Physicochemical Treatment of Research Laboratory Wastewater: A Case Study

  • Sundar Ramanathan
  • R. B. Lal
Part of the SpringerBriefs in Environmental Science book series (BRIEFSENVIRONMENTAL)


Research laboratory professionals explore the wonder of science through experiments that generate new knowledge and sometimes, new products. In India, there are many research laboratories in government sector as well as in private sector. Each research laboratory’s diverse developmental activities generate comparatively small quantities of wastes with widely varying compositions. These wastes may include acidic/toxic fumes, wastewater contaminated with oils, heavy metals and organics, discarded solid residues, and contaminated solid containers. These wastes are released into the environment through sink disposal of chemicals, release of chemicals through fume hoods, and mixing of laboratory wastes with other trash material.

Until the 1980s research laboratory wastes were not a great concern. Legal and regulatory requirements, reinforced by a public opinion spurred the handling of hazardous wastes in a responsible way. With the stricter environmental legislation, there can be civil and criminal penalties for failure to legal requirements. So it was necessary to develop and improve the ways of managing wastes generated in the laboratory.

In developed countries, research laboratory wastes are managed more professionally and in an effective manner. In India, management of research laboratory wastes was receiving due attention, only recently, and there was a need for in depth R&D in this area. The quantity and quality of the research laboratory wastes are varied from laboratory to laboratory, and it mainly depends upon the type of research orientation, experimental work, consumption of analytical and chemical reagents and the amount of experimental wastes. Direct disposal of such laboratory wastes to the environment might lead to a serious surface water pollution as well as ground water pollution. So there should be a suitable treatment methodology to handle such type of wastes. As a result, there was a growing interest in the development of new technologies and procedures, for the decontamination of the research laboratory wastes.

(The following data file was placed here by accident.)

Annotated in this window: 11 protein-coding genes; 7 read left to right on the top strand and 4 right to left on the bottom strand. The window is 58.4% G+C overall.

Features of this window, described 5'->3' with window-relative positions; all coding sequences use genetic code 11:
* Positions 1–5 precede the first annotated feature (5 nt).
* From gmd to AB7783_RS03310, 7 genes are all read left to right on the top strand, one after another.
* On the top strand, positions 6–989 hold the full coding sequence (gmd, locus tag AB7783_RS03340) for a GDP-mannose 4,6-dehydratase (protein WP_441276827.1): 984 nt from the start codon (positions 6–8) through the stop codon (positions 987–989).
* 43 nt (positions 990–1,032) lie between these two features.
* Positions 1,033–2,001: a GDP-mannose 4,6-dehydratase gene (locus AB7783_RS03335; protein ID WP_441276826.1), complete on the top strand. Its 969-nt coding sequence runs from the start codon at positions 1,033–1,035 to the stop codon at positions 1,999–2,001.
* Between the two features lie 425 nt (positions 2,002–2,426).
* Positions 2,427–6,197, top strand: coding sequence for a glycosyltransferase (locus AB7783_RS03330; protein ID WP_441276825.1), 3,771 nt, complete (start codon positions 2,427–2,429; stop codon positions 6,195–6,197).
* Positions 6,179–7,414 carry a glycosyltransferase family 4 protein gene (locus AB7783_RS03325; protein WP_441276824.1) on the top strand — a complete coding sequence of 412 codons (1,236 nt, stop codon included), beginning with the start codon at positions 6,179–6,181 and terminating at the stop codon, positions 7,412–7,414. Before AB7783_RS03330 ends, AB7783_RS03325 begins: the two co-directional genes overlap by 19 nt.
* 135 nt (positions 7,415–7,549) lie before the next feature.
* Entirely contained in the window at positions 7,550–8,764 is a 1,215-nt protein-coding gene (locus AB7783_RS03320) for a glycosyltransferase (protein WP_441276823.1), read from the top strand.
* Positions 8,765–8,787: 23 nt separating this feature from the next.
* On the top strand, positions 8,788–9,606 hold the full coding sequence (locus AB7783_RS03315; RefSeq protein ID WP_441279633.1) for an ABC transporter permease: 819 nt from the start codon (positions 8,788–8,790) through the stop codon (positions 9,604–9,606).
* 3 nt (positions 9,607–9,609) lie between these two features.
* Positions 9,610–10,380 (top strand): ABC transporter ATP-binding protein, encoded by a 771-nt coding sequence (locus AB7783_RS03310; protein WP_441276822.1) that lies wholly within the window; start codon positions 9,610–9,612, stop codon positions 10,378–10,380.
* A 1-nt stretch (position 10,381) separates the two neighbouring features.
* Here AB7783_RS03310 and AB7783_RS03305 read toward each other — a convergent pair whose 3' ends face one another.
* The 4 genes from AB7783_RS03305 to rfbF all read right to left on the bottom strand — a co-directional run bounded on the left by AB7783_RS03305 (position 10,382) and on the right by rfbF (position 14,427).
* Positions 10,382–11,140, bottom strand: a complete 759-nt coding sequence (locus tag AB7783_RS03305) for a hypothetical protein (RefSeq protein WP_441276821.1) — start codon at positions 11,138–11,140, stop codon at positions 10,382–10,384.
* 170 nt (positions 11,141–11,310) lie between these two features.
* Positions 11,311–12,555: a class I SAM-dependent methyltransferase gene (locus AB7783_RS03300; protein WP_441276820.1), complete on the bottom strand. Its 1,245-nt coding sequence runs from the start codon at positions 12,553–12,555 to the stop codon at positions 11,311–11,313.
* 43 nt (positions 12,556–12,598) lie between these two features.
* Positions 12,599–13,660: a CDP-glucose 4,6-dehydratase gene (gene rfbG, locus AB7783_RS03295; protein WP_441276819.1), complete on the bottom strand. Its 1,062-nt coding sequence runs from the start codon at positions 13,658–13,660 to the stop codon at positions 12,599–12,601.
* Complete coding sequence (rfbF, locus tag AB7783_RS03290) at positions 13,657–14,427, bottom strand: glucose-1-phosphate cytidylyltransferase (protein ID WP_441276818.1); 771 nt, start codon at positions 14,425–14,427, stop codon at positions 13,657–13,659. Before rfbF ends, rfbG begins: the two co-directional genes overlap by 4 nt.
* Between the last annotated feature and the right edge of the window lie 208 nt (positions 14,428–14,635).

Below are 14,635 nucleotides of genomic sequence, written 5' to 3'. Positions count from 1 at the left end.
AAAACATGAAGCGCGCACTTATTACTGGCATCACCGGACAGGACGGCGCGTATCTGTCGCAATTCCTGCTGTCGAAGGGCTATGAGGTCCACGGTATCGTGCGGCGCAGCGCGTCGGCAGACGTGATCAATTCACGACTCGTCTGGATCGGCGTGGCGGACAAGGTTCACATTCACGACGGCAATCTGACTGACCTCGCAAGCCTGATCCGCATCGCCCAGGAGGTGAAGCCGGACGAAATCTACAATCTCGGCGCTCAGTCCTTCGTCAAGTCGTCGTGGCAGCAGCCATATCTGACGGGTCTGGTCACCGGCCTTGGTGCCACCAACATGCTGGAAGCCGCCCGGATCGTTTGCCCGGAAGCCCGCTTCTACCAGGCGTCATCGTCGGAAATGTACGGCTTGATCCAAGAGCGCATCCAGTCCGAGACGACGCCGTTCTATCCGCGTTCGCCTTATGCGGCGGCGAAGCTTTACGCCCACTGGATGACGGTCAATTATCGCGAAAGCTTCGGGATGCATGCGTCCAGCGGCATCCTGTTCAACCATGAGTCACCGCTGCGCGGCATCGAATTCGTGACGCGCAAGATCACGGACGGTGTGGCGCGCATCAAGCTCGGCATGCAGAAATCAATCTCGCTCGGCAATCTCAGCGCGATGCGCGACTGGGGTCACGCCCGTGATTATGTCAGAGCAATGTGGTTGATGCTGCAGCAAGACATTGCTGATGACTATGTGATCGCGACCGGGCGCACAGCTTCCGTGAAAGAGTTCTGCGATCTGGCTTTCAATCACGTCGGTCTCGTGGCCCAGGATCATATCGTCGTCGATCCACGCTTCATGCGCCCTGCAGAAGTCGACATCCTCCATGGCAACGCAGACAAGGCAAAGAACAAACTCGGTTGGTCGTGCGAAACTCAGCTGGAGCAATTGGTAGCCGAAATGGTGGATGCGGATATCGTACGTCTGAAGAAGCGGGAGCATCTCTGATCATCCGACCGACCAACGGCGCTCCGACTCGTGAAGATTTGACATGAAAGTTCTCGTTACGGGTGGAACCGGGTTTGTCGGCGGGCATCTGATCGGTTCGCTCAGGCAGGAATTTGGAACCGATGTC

In this scenario, one can consider the various treatments options, which includes physicochemical treatment and biological treatment. It was essential to characterize the wastes in terms of physical, chemical, and biochemical parameters before adopting a treatment sequence. The case study presents the detailed waste management studies carried out for a research laboratory, which involved in research and development work in the field of environmental science. It includes the evaluation of the quantity and quality of liquid waste generation and to delineate proper treatment sequence to reduce the pollution load from the laboratory wastewater for reuse (or) safe disposal into surface water/public sewer/irrigation purpose without causing any pollution problem.


Research lab Waste water Effluent Chemical treatment 


  1. American Society for Testing and Materials (2000) Annual book of ASTM standards water and environmental technology. Practice for coagulation and flocculation jar test of water D2035-80. (ASTM, Easton, USA, Washington, DC, 1986)Google Scholar
  2. USEPA (1986) Laboratory manual physical/chemical methods – test methods for evaluating solid waste SW –846 (office of the solid waste and energy response, USEPA, Washington, DC, 1986)Google Scholar

Copyright information

© The Author(s), under exclusive licence to Springer Nature Switzerland AG 2019

Authors and Affiliations

  • Sundar Ramanathan
    • 1
  • R. B. Lal
    • 2
  1. 1.Ministry of Environment, Forests and Climate Change, Regional OfficeChennaiIndia
  2. 2.Ministry of Environment, Forests and Climate ChangeNew DelhiIndia

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